Most large customers are going to appoint someone from their team to be the internal project manager. 'These are companies that are employing lean technologies and are implementing Six Sigma,' says Casey. 'They already have disciplines in place from tracking costs, documentation and communications flow that they want to see replicated on our end.'

Likewise, each subcontractor on a project will appoint a project manager to oversee that company's piece of the puzzle. 'Putting up the building is the contractor's responsibility and they'll have a project plan which will be a subset of your master plan,' says Sisko. 'Likewise, you might have an equipment provider that will have a project plan, which also will be part of your plan.'

But at the end of the day, the project manager with the ultimate authority-and the ultimate responsibility for getting the project done-is going to come from the lead systems integrator on the project.

'To be effective, there has to be one overall manager who is accountable for the success of the project,' says Frank Camean, vice president of implementation services for ESYNC / TranSystems (419-842-2210, www.esync.com ).

Managing the plan

In most large projects, the project manager is going to come on board early in the process: Often, as early as the presentation to the client. 'The project manager needs to understand the business, the scope of the work, the proposal and the contract,' says SI's Casey.

After that, most projects can be broken down into four lifecycle stages.

1) Definition stage: At this point, you're establishing the scope of the project, the performance levels expected, price and time constraints.

'You're clearly identifying all the assumptions that will be used in the development of the plan,' says ESYNC's Camean. To avoid project creep, where the scope of the project begins to change after the plan, it's important to agree upfront on which variables are flexible and which are non-negotiable.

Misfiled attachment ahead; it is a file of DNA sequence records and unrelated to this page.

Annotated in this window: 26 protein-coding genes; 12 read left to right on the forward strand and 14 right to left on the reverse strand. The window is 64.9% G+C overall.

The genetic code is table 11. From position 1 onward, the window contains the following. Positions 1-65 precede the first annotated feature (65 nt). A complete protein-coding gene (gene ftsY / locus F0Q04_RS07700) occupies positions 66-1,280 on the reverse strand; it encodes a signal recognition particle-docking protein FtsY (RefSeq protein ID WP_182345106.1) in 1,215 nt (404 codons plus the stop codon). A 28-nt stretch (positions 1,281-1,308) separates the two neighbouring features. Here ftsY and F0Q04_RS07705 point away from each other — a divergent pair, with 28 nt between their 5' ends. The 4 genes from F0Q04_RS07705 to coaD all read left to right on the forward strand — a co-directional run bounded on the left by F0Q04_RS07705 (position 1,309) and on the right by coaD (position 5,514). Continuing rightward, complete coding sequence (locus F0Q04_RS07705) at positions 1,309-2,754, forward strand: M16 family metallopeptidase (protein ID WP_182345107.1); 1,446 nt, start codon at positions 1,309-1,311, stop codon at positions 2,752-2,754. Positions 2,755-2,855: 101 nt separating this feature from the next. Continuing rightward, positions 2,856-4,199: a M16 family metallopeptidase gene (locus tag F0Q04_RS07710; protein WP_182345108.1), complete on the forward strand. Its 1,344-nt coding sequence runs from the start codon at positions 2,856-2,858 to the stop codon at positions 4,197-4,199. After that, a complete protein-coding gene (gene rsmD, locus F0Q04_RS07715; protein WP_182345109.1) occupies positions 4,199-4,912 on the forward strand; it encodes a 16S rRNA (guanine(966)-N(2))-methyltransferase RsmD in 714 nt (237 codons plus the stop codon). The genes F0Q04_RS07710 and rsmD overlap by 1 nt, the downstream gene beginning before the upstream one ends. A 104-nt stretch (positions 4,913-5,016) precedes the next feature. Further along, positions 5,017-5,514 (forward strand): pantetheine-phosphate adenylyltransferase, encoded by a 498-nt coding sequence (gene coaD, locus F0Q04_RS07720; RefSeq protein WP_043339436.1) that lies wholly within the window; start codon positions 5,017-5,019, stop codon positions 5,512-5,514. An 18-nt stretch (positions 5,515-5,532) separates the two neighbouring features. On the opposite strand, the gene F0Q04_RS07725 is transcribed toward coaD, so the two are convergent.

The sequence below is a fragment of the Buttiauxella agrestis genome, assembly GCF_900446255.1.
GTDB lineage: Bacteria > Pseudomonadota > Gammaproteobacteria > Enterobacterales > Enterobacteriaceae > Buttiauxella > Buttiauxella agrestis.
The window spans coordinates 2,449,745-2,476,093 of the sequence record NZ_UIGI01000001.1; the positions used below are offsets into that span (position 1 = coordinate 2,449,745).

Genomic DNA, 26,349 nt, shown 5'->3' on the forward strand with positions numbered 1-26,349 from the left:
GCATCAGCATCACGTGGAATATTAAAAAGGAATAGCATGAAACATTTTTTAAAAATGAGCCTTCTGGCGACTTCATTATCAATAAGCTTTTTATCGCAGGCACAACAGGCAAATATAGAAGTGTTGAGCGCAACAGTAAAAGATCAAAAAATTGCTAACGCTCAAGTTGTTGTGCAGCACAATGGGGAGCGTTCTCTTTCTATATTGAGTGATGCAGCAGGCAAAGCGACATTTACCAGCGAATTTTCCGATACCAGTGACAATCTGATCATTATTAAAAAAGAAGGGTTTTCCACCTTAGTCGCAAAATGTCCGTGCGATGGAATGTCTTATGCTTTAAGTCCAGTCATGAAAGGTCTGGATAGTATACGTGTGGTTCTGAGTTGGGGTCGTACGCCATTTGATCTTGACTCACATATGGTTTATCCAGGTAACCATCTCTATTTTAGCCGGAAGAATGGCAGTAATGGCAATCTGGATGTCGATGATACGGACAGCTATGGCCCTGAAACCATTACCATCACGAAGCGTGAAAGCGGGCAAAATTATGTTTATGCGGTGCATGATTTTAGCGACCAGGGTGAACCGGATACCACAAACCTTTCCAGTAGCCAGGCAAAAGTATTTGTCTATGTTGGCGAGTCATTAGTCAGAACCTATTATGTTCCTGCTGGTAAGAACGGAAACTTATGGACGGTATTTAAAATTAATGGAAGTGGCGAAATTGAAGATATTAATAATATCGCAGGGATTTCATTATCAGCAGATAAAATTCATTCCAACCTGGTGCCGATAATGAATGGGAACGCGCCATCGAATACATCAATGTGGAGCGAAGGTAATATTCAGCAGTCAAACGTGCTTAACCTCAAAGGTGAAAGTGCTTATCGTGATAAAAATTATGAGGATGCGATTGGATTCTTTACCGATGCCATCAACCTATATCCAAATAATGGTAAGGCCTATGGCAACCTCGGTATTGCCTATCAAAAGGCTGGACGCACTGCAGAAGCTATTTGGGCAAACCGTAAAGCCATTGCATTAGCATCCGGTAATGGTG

'For instance, if time is a factor, it's important to establish drop-dead dates for the project,' says Sisko. 'We've worked on projects where a new building was going up as the lease on the old building was expiring. That end-of-lease date was the variable that was non-negotiable.'

2) Planning stage: Once everyone agrees on the scope, those goals are turned into deliverables. For instance, a 90-foot tall automated storage and retrieval system (AS/RS) with a certain number of cubic feet of storage will require a certain amount of racking.

At this stage, it's also important to work with the system integrator's procurement staff. 'That all has to be lined up to make sure that all the players are buying into the scope, the price and the time constraints for the project,' says Casey.

Finally, all of that information will be used to create a resource-laden schedule that includes the materials, manpower, machinery and methodology. 'A robust plan can withstand things that happen outside the plan,' says Ensby.

3) Implementation stage: The schedule created at the end of the planning stage becomes the input for the project manager's execution document. Beyond providing a master schedule for the project, the execution document should include plans to monitor and measure progress.

'We have an internal project managers meeting every Monday where we discuss the progress and challenges of each project we're working on,' says Casey. 'We also have weekly conference calls with our customers' project teams.' The point, he says, is to have a clear understanding of the progress to date, the deliverables to come, and any problems that have arrived.

As part of the implementation stage, it's important to have a process in place for change orders. 'The reality of any project is that you plan, you act, you review, and then you re-plan and you re-act because not everything will go according to plan,' says Sisko. 'That's why it's important that project managers and customers have a formal change order process in place to approve any changes to the plan or schedule.'

4) Delivery stage: In the last stage, the system is tested, validated, accepted and turned over to the customer. If the objectives have been hit and the customer accepts the evaluation, the project has been successful.

'I tell my students that the goal of a successful project is that the team is still talking to one another at the end of the job,' says Ensby. 'That's not always an easy task. But if the project manager has done the work in the first three stages, delivering the system should be routine.'
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Author:Trebilcock, Bob
Publication:Modern Materials Handling
Geographic Code:1USA
Date:Jun 1, 2007
Words:1445